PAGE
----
Perhaps, but unfortunately for your point of view, this is an open forum and the word "Rumor" is in the title.
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Old 31st Dec 2014, 00:02
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Murexway - whilst yours is a mature and considered view point, airline pilots do not have a monopoly on aircraft crash investigations. A whole range of skills are involved. Even when there is no evidence, brain storming often helps those concerned to think of something that never occurred to them. A necessary element of brain storming is not to criticise contributions. Of course on an open forum like this you will get teenagers coming in and making silly comments. Those are easy to spot, even for journalists. The problem with some journalists is that they lack ethics and will print anything but that should not discourage debate.
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Old 31st Dec 2014, 00:09
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Count of MB:
My point to you is this - fun and entertaining as conjecture like yours on a public forum may be, your comments will be read by many people who have no professional ability to process them meaningfully.
"Fun and Entertaining conjecture 'like mine'" are obviously the LAST thing on anyone's mind right now, including my own and including the poor families affected by this tragedy. I sure as hell didn't intend them to be "fun and entertaining" - that was YOUR take on my comments!

I think the poor families are much more upset by all of the media references to the bodies supposedly floating around out there and the condition of them, as well as dealing with the loss of loved ones. I can't even begin to imagine the horror and shock of their lives at this point. Thank God at least this aircraft was found. The poor Malaysia Air Flight 370 families are still dealing with the unknown.

And as to processing things meaningfully, anyone reading this thread will see and process all other speculation, including the countless references to weather, the actual details of the flight itself, are we dealing with a "coffin corner" situation here . . . on, on and on it goes.

Last but not least - this forum can also be seen as a teaching forum; inquiring minds want to know. That is why I provided links to my reference material, so that anyone wishing to know more can simply look it up, consider it, and come to their own conclusions. I've learned a lot from this forum, as well as books on aviation, math, physics, etc.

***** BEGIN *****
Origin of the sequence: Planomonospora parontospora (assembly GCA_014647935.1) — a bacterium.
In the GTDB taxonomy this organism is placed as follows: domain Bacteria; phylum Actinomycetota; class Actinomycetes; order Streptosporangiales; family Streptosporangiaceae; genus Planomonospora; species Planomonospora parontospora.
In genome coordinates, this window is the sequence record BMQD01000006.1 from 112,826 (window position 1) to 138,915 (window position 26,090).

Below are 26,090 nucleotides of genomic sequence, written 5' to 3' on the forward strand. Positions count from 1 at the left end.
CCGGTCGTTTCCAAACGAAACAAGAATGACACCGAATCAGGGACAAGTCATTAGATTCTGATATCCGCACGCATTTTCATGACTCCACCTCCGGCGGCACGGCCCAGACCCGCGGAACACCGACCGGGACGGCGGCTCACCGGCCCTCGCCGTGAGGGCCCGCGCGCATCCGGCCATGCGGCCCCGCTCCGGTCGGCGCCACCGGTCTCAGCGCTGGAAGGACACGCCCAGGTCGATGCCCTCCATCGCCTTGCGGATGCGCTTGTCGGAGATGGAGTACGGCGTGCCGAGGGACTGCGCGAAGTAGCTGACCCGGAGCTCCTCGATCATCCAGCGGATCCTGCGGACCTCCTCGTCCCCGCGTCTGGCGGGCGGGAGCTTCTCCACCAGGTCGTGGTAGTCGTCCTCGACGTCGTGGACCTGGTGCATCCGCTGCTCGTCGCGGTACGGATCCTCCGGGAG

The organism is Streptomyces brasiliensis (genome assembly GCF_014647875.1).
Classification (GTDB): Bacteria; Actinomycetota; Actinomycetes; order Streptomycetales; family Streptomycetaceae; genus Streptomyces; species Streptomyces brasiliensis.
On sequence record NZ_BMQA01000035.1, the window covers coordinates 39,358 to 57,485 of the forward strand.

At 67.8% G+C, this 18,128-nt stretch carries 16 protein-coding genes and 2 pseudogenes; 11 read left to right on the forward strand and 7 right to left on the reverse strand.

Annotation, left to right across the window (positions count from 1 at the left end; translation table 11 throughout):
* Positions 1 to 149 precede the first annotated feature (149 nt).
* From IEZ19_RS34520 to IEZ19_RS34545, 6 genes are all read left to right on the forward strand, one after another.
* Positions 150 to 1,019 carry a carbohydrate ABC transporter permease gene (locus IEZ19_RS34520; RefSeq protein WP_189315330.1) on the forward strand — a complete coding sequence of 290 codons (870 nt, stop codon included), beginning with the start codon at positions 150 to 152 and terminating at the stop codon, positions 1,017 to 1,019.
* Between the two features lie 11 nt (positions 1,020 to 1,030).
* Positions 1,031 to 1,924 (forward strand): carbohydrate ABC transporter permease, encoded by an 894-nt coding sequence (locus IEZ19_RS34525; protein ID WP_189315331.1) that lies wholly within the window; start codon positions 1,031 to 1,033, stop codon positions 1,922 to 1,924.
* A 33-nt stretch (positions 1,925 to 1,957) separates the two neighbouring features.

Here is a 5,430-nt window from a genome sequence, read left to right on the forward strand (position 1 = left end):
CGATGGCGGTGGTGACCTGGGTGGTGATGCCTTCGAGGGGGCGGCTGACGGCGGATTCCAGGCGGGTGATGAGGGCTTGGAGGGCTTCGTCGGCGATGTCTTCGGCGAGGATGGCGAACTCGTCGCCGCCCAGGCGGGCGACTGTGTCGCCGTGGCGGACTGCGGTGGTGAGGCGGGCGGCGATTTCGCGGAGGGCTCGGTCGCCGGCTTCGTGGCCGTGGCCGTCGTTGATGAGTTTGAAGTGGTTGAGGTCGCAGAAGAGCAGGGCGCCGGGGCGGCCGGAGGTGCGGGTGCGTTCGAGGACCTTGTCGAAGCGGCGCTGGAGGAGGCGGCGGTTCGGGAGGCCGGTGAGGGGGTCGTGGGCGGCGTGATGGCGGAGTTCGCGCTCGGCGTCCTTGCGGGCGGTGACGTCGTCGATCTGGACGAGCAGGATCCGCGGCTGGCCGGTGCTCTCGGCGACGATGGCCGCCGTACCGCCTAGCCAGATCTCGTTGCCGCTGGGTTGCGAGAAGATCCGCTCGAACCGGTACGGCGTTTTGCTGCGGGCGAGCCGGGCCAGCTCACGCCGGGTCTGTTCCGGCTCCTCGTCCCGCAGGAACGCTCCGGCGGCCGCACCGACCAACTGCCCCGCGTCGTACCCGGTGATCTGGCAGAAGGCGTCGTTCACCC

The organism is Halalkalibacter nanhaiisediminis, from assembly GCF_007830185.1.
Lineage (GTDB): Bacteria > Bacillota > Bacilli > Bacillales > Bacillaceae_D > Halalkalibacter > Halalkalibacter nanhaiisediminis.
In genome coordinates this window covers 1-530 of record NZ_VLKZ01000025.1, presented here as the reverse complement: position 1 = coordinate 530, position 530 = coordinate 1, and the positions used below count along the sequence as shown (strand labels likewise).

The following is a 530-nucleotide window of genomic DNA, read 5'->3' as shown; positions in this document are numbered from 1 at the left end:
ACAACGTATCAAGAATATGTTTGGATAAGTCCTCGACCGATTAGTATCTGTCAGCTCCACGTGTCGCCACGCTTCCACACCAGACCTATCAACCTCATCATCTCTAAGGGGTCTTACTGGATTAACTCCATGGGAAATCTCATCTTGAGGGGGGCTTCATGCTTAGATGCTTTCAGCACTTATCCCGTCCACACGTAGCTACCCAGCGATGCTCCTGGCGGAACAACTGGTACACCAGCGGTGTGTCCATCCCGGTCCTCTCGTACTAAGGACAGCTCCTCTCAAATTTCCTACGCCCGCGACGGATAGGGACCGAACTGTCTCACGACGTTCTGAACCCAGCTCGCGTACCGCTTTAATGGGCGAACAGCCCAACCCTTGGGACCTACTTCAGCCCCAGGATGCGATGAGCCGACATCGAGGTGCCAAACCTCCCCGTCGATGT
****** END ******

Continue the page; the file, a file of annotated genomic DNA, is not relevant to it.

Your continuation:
BuzzBox: My thanks. You hit the nail on the head - that's exactly what I was doing, asking a question.

Last edited by crHedBngr; 31st Dec 2014 at 01:32.
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Old 31st Dec 2014, 00:10
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Count of Monte Bistro: "...there really is not enough genuine knowledge yet to voice a credible opinion."
Very true, but crHedBngr was asking a question, not voicing an opinion. I'm curious to know why you are so vehemently opposed to that particular question.

(and yes, I am an Airbus pilot...)
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Old 31st Dec 2014, 00:10
  #647 (permalink)  
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Count - you are saying more by saying to say nothing. If you and most the other Bus pilots, have the same suspicion on what may have been contributing here - then maybe you should have all filled out defect form and submitted them to local authorities by now - not wait for a CVR to confirm what you think/know is a fault.
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Old 31st Dec 2014, 00:25
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Since the pilot asked for a change in flightpath can it be assumed that the pilot didn't realize the danger the TS posed?